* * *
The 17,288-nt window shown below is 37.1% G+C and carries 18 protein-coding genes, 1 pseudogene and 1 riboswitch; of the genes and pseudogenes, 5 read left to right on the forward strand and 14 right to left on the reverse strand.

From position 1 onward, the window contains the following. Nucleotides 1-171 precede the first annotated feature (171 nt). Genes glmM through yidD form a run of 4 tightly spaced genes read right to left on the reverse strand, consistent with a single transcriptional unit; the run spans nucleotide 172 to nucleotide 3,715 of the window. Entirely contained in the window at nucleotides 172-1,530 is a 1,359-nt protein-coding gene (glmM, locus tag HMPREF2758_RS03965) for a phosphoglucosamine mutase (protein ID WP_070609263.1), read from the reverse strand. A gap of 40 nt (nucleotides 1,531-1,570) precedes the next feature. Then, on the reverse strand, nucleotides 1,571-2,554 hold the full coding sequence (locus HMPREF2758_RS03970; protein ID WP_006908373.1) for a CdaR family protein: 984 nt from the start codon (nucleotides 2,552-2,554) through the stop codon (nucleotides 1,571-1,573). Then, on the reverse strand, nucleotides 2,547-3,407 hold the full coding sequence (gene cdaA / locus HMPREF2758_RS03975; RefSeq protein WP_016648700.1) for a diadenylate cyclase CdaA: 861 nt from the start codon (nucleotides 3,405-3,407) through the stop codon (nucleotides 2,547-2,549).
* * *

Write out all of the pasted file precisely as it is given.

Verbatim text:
The 17,288-nt window shown below is 37.1% G+C and carries 18 protein-coding genes, 1 pseudogene and 1 riboswitch; of the genes and pseudogenes, 5 read left to right on the forward strand and 14 right to left on the reverse strand.

From position 1 onward, the window contains the following. Nucleotides 1-171 precede the first annotated feature (171 nt). Genes glmM through yidD form a run of 4 tightly spaced genes read right to left on the reverse strand, consistent with a single transcriptional unit; the run spans nucleotide 172 to nucleotide 3,715 of the window. Entirely contained in the window at nucleotides 172-1,530 is a 1,359-nt protein-coding gene (glmM, locus tag HMPREF2758_RS03965) for a phosphoglucosamine mutase (protein ID WP_070609263.1), read from the reverse strand. A gap of 40 nt (nucleotides 1,531-1,570) precedes the next feature. Then, on the reverse strand, nucleotides 1,571-2,554 hold the full coding sequence (locus HMPREF2758_RS03970; protein ID WP_006908373.1) for a CdaR family protein: 984 nt from the start codon (nucleotides 2,552-2,554) through the stop codon (nucleotides 1,571-1,573). Then, on the reverse strand, nucleotides 2,547-3,407 hold the full coding sequence (gene cdaA / locus HMPREF2758_RS03975; RefSeq protein WP_016648700.1) for a diadenylate cyclase CdaA: 861 nt from the start codon (nucleotides 3,405-3,407) through the stop codon (nucleotides 2,547-2,549).